Green warrior, Gabe Tavas, recently bagged the American James Dyson Award for ingeniously creating an alternative wood substitute made from kombucha brewing waste called Pyrus. Little did Tavas know, a university submission for the Biodesign Challenge (BDC) – an education programme and competition – would further inspire him to create a substitute for wood. Reminiscing on his experience, he narrates, “I was inspired by a growing field called Biodesign. BDC runs an annual competition in which students from around the world are encouraged to pull insights from nature and use living organisms to create more environmentally conscious products. I helped organise my university’s (University of Illinois) first-ever entry in this competition after I attended the BDC summit in 2019. The projects that I saw during that summit left me in awe and convinced me that much of the future of human innovation lies in the intersection of biology and design.”
While cellulose helps in forming a basic shape and framework, lignin works like glue. Chemically similar to tree-based wood, Pyrus is a wood-like material made out of bacterial cellulose that is sourced from the kombucha industry.
Primarily wood has two essential components, namely cellulose and lignin. While cellulose helps in forming a basic shape and framework, lignin works like glue. Chemically similar to tree-based wood, Pyrus is a wood-like material made out of bacterial cellulose that is sourced from the kombucha industry.
Cellulose forms one of the main molecules comprising all forms of wood. The slimy, clear sheets of bacterial cellulose are blended to an even consistency and then embedded in a gel that dries and compresses over several days. During its postprocessing, the sheets are placed under a mechanical press to form a flat sheet of wood-like material.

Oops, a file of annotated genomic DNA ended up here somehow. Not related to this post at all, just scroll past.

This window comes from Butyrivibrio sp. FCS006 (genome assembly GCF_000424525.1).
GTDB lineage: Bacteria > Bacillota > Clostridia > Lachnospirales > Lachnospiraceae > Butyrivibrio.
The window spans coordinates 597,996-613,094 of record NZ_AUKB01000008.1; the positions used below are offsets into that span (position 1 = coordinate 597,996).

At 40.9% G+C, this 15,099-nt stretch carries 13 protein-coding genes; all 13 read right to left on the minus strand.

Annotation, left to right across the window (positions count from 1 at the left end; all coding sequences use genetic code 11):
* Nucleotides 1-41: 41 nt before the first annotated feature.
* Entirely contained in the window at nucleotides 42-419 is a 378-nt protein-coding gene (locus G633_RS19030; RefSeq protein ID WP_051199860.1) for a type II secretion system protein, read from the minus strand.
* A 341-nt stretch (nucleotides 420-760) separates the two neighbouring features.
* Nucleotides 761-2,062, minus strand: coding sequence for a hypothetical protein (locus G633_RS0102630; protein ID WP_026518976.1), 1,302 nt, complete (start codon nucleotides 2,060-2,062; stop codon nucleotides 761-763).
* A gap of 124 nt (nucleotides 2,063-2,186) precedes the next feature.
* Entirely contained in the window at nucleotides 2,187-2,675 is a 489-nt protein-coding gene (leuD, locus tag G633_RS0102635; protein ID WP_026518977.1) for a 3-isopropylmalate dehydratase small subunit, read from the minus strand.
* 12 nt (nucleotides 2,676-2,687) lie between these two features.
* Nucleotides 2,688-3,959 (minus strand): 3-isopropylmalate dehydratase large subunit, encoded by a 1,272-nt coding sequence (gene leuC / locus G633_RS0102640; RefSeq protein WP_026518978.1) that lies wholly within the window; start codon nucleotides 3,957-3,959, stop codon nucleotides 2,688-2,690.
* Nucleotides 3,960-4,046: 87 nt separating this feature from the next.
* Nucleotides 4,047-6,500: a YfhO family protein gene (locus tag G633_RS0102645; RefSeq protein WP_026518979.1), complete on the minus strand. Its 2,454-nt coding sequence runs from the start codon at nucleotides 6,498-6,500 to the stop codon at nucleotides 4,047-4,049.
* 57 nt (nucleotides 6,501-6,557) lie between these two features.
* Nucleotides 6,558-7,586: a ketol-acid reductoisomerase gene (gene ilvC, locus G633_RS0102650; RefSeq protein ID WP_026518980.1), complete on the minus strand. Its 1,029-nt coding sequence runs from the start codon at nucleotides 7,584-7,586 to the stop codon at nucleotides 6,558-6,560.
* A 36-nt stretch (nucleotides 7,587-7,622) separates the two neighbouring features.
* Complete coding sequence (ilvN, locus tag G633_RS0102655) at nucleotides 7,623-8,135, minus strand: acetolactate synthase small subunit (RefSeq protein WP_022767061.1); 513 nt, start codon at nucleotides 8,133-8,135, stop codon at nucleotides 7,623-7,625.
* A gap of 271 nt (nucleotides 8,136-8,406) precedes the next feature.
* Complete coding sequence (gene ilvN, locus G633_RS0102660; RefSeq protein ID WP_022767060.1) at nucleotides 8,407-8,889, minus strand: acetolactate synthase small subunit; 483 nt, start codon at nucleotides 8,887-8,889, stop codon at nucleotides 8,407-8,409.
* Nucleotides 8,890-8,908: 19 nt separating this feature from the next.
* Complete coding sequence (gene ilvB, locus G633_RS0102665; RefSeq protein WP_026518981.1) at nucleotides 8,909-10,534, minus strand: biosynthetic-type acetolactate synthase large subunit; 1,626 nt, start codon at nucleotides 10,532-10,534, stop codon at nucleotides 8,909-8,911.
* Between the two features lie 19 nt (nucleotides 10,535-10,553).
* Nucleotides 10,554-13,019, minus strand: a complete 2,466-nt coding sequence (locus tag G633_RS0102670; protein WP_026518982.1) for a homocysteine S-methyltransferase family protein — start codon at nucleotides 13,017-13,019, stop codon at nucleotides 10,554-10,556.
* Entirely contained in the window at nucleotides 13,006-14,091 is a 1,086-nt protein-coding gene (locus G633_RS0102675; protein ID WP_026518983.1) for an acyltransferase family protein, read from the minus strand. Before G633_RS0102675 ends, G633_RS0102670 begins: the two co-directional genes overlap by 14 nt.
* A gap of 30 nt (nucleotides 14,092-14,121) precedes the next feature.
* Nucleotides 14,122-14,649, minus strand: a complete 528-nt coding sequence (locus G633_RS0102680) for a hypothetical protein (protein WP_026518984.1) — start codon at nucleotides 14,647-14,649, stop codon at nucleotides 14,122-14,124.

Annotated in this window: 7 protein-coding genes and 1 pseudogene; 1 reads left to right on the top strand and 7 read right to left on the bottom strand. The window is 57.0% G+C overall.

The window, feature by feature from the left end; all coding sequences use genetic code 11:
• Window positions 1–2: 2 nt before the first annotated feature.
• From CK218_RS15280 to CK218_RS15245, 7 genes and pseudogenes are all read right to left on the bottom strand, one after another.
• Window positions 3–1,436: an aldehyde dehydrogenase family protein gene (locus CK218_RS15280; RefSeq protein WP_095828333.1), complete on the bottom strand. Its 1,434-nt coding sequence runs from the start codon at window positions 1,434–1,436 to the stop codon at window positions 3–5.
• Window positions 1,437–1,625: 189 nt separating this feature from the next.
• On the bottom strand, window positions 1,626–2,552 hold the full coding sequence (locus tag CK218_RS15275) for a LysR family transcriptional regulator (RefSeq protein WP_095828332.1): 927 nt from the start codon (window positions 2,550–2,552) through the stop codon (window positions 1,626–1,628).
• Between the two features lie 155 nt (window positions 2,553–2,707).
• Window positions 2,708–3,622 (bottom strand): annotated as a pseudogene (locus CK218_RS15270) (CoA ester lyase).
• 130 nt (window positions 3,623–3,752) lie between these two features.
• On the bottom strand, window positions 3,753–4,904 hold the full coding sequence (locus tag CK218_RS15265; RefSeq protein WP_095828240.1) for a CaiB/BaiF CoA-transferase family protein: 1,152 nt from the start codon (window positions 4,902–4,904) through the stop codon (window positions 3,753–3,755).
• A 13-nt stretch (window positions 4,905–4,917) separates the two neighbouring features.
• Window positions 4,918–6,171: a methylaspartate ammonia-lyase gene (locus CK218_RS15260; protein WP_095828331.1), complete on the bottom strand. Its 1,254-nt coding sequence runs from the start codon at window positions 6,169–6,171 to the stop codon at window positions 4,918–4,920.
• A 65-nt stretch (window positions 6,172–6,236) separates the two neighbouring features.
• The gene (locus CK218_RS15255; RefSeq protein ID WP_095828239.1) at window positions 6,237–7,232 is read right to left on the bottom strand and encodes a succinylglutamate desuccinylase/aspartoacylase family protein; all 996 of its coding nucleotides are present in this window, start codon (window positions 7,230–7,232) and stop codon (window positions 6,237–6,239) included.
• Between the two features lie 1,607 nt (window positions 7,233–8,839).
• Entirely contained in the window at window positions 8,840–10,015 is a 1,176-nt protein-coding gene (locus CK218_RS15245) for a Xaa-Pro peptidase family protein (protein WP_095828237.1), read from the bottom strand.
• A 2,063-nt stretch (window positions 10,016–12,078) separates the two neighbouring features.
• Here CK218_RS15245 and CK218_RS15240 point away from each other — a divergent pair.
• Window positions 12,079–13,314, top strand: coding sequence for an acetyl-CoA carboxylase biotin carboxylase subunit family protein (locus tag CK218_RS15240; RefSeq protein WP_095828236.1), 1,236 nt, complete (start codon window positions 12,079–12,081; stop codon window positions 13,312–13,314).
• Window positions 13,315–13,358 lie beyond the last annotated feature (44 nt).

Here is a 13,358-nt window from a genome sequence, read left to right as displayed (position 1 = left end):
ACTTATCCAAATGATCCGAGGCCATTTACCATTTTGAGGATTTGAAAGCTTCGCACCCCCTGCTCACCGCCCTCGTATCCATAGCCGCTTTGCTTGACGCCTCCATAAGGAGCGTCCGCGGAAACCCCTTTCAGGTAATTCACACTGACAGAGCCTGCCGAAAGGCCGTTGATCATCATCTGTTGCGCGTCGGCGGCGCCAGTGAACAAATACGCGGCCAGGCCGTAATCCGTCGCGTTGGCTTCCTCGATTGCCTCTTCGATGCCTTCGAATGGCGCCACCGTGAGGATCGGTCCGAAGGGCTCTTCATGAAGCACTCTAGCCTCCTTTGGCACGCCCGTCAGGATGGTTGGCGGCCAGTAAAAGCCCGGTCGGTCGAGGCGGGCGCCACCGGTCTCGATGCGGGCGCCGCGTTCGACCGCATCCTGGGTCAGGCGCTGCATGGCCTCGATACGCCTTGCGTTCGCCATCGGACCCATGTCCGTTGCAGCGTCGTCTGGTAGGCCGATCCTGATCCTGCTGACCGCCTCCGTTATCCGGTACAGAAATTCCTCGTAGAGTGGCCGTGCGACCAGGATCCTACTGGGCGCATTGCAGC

Initially, Tavas stimulated cellulose by feeding cultures of the bacteria with minute quantities of sugar-rich food waste from his university’s dining halls to create real exotic wood. “There was captivation even with the prototype, which could fit in someone’s hand. Although naturally, people wanted to see larger samples before they could imagine constructing finished products with it,” says Tavas, as he recollects the response on creating the prototype.
- An alternative wood substitute made from kombucha brewing waste v Hard and brown with a rigid surface that resembles many dense, colourful exotic woods
- Made without harming a single tree v Relatively waste-free compared to wood and is petroleum-free
- Can be processed on common manufacturing tools like wood saws, laser cutters and CNC machines
- Although it is not naturally water-resistant, it can be mixed with additives or coated with standard finishes like shellac to improve its durability
- Safer to work with as it does not produce extractives that may trigger asthma and skin irritation for the woodworker
Future of Pyrus
Although at present Pyrus is not commercially available in different colours, Tavas and his team have successfully produced coloured samples as part of their research and development. With a little beyond the experimental stage, Pyrus is transformed into small finished products such as functional guitar picks and jewellery which are being sold on Symmetry – another one of Tavas’ creations to fund operations and research.